Docs.com: a first look

Summary:Microsoft's experiment in social documents gets Facebook collaborating

Google missed a trick when it didn't register docs.com for its Google Docs online service. Now the domain is Microsoft's, and it's hosting an experimental service that mixes Office Web Apps with Facebook. Docs is intended to help Microsoft understand how documents are used socially. Do people work on their own and share completed files, or do they make the whole editing process collaborative and transparent?

Using Facebook with Office Web Apps is an interesting departure for Microsoft, as it's remained wedded to the Passport single-sign on service for its many online properties, especially with Windows LiveID. But as Microsoft's Hailstorm vision never got off the ground, Passport didn't become the all-internet authentication system that Microsoft hoped. Like Passport, Facebook's Connect has the same aim — and a lot bigger reach. It's quickly become one of the more popular cross-site authentication services, as it's simpler to implement than OAuth or OpenID. There are millions of Facebook users, all communicating, all sharing, and all using one very simple single sign-on platform. Log into Facebook, and you're logged on to many, many other web sites and applications — including Docs.

Once you're logged onto Docs, you can start creating or uploading content. You're limited to Word, Excel and PowerPoint — Docs doesn't have support for OneNote at this stage. Uploading your documents adds them to the Docs library, where you can launch the appropriate Office Web App. We've looked at Office Web Apps before, and there are no surprises here. The version of Web Apps used in Docs is close to the consumer SkyDrive version used in the public beta, so don't expect it to be the same as the public Office Web Apps that Microsoft launches later this month. For one thing there's only in-browser, or in-application editing — there's no co-editing support. The latter is a big issue if you're planning on using Docs for ad-hoc collaboration, as you'll need to manage who's editing a document and when. Even so, Docs makes a lot of sense for individuals and small businesses who want to work on documents with friends or colleagues.

When you view a Word document in Docs.com, the Office Web Apps viewer is wrapped in Docs' Facebook social network, showing comments from the people you've shared the file with.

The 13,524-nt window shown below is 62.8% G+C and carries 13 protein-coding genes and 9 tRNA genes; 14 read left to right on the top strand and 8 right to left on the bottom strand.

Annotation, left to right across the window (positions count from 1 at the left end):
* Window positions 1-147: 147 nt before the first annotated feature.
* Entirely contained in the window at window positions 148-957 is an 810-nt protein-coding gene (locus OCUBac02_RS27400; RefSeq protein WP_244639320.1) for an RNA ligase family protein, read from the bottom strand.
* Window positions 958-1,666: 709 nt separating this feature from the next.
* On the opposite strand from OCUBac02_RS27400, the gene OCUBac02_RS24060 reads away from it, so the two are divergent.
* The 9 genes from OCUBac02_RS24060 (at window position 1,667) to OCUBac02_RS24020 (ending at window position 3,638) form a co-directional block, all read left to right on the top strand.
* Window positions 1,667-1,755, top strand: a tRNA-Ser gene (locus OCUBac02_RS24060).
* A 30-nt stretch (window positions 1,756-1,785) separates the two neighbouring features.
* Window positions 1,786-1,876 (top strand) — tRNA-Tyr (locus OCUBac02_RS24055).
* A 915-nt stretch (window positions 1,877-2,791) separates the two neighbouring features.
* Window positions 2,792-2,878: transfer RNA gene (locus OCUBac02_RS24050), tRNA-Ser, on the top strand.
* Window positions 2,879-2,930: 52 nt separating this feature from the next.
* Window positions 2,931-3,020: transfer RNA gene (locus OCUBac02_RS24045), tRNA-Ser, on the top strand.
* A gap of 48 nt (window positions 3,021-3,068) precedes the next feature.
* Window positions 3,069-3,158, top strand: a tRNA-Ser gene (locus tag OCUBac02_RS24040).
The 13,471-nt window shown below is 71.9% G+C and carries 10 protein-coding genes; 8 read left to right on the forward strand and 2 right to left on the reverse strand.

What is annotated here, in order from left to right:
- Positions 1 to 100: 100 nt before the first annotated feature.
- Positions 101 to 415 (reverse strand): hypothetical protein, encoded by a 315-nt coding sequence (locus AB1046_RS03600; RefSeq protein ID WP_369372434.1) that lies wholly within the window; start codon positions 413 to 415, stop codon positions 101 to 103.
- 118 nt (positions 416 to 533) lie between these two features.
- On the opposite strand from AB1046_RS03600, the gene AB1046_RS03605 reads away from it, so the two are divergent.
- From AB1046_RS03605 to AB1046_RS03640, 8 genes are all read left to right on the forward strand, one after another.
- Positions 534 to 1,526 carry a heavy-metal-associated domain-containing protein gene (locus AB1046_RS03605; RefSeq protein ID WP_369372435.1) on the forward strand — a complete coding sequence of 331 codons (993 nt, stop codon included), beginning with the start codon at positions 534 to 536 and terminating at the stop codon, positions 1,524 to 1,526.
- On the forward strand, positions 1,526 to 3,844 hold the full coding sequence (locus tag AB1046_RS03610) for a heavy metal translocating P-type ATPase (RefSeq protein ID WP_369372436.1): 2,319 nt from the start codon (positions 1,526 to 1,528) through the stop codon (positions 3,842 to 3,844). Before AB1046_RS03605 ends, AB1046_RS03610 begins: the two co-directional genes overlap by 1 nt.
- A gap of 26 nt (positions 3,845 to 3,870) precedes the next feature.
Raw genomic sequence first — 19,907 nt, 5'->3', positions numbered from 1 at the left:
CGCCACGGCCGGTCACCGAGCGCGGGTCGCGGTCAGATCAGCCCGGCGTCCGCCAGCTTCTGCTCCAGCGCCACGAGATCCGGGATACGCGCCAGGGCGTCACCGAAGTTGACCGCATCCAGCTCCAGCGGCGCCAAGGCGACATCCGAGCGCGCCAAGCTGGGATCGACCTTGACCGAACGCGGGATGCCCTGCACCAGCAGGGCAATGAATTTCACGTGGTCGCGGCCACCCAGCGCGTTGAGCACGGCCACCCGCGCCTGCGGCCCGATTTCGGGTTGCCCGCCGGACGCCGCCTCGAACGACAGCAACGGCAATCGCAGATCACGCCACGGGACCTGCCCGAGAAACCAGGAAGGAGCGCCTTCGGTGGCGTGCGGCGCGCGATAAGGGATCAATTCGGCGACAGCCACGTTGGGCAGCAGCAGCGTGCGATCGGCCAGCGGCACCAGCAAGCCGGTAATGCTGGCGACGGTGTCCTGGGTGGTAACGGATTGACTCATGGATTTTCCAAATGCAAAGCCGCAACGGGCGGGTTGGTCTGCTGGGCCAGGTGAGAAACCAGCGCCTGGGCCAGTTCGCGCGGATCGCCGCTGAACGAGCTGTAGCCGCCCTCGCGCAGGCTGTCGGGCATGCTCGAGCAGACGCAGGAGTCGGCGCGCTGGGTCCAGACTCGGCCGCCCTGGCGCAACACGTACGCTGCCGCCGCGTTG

Social documents are a great idea, and they're an ideal tool for collaboration. But there is a downside, and that's security. The initial status of any document is private, but if your friends have a Docs account, and they've enabled sharing, then you can see the documents they're working on. Although it's possible to lock things down to individual friends, or even just yourself, it's easy enough to make a slip of the mouse and click the wrong option. We fully expect to see a whole flurry of inadvertent leaks when someone manages to set the wrong permissions on a sensitive document. Docs lets you set permissions for individual Facebook users, or for your entire list of friends, with the option of setting viewer or editor rights. It's also only a tool for individuals; there's no support for groups or for Facebook pages.

There's some scope for limited collaboration around documents inside Facebook. Each document has its own Wall, where anyone with view or edit rights can make comments. There's also an option for posting files to Facebook profiles, if you've chosen to make a file fully public. However, we weren't able to able to make this work.

There are some flaws with the Docs beta, as it currently stands. One of the more dangerous for your content is if you inadvertently navigate away from a Word document, you lose changes. We'd prefer it if an OnUnload event was used to trigger a save, so that content is protected no matter what you do. There is the option to open documents in the appropriate Office application (and you're really going to need Internet Explorer and Office 2010 to get the most from this) which uses the Docs.com service as a cloud-store, saving files to the service rather than your hard disk. Download files open in Office 2010's protected view, so you’ll need to enable them for editing once downloaded. Saving sends files back to the cloud — you'll need to Save As to make a local copy.

Cross-browser support is good, with content rendering well in all the main browsers. In fact, this review was written in Docs, using Google Chrome (although we had to switch to IE to try local editing in Office 2010). We found it easy to use, but as it's an experimental beta we wouldn't recommend using it for anything particularly sensitive, or particularly important. This is a service for experimentation, not for everyday use. Try it out, and try to find a way of treating documents as part of a social network that works for you. But don't rely on it.

Topics: Cloud, Reviews

About

Born on the Channel Island of Jersey, Simon moved to the UK to attend the University of Bath where he studied electrical and electronic engineering. Since then a varied career has included being part of the team building the world's first solid state 30KW HF radio transmitter, writing electromagnetic modelling software for railguns, and t... Full Bio

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